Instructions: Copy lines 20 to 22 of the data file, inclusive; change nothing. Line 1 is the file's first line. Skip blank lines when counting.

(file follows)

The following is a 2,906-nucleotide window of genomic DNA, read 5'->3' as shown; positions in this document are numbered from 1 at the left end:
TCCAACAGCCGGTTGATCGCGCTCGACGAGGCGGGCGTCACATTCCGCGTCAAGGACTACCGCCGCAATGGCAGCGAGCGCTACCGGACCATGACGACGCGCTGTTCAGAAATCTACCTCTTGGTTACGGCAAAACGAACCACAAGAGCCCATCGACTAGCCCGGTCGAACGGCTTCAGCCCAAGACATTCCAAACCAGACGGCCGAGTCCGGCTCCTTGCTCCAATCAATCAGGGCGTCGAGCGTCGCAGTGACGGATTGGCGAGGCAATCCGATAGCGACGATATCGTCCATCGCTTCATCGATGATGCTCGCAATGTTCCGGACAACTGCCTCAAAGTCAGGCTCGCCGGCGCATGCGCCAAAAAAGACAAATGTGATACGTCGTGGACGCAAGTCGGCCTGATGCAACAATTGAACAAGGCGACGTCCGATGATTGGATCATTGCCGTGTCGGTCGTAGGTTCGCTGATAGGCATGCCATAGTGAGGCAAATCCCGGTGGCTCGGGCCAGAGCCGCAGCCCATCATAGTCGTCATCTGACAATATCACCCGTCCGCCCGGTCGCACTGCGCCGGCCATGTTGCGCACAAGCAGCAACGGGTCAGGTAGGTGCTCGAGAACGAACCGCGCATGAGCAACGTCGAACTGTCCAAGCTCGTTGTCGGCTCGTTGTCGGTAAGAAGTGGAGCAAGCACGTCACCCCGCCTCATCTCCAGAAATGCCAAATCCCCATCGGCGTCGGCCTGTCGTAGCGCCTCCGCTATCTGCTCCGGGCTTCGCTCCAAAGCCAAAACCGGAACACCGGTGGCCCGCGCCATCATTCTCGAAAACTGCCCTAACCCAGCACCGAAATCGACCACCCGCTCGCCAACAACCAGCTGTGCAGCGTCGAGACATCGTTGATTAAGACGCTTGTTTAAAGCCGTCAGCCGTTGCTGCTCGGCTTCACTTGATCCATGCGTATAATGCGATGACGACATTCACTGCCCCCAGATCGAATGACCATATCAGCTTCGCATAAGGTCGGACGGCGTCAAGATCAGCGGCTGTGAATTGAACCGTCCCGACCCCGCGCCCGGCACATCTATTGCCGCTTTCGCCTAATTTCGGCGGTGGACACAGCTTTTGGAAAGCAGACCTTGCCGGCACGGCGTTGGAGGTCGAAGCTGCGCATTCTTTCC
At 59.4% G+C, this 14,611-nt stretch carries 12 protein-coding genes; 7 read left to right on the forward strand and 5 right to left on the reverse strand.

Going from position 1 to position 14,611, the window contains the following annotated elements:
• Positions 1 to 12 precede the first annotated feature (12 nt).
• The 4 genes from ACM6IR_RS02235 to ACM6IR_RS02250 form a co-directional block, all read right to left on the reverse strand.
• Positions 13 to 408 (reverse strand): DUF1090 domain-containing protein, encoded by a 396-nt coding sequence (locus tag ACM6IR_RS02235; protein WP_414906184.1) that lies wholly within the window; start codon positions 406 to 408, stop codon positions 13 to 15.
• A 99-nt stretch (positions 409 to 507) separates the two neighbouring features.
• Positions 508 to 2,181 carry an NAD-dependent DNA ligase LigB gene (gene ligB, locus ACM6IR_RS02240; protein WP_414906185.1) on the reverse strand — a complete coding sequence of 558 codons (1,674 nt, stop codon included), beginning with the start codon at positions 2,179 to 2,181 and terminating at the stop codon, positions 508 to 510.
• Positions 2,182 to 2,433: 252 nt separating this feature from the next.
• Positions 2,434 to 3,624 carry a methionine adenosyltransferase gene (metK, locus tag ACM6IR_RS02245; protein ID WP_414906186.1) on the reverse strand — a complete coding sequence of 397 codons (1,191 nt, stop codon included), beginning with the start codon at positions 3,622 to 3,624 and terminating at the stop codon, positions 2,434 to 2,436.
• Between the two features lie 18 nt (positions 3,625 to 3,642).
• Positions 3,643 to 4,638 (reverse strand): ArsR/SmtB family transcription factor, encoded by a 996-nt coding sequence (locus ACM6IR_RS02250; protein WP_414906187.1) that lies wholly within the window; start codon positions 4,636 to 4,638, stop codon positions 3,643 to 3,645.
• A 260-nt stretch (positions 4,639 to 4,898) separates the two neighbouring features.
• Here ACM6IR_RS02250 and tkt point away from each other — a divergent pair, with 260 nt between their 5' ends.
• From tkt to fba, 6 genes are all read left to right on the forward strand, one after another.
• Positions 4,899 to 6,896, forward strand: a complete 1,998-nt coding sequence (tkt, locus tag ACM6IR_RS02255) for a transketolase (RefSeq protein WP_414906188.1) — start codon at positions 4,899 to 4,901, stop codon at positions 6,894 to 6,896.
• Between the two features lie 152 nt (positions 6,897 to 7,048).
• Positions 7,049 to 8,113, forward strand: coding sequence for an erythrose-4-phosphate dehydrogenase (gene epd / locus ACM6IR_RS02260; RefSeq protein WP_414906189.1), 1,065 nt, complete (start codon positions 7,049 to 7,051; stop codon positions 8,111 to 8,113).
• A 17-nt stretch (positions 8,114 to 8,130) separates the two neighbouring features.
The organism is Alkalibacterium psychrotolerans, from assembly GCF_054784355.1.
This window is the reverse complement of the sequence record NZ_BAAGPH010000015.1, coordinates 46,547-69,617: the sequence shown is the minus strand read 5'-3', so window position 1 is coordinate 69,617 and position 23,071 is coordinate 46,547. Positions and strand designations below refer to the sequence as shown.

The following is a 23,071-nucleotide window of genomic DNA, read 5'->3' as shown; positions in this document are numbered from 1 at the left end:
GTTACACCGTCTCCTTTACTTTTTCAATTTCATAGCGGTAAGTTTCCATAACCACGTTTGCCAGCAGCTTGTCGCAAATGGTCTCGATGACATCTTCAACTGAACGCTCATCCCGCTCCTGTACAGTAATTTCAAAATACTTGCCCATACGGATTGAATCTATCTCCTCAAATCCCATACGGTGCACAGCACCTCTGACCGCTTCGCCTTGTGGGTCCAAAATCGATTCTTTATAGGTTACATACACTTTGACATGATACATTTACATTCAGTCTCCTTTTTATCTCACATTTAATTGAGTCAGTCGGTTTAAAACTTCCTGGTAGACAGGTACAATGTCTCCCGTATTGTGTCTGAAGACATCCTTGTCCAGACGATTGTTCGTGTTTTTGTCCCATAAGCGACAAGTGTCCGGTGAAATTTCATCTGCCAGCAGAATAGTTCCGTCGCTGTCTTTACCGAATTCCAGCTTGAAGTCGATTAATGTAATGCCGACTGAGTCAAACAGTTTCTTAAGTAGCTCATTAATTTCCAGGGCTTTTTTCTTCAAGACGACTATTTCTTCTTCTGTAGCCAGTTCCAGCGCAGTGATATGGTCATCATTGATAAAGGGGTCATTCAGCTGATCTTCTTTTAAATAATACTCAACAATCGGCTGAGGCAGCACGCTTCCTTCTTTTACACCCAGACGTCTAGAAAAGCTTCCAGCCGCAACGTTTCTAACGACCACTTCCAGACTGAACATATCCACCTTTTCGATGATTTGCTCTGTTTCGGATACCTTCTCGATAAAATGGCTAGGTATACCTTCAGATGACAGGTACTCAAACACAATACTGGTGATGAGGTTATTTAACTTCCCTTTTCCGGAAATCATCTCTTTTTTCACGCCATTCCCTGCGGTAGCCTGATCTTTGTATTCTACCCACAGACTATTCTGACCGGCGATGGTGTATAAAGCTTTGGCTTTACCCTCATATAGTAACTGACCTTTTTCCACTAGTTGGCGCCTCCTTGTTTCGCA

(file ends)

• A 17-nt stretch (positions 8,114 to 8,130) separates the two neighbouring features.
The organism is Alkalibacterium psychrotolerans, from assembly GCF_054784355.1.
This window is the reverse complement of the sequence record NZ_BAAGPH010000015.1, coordinates 46,547-69,617: the sequence shown is the minus strand read 5'-3', so window position 1 is coordinate 69,617 and position 23,071 is coordinate 46,547. Positions and strand designations below refer to the sequence as shown.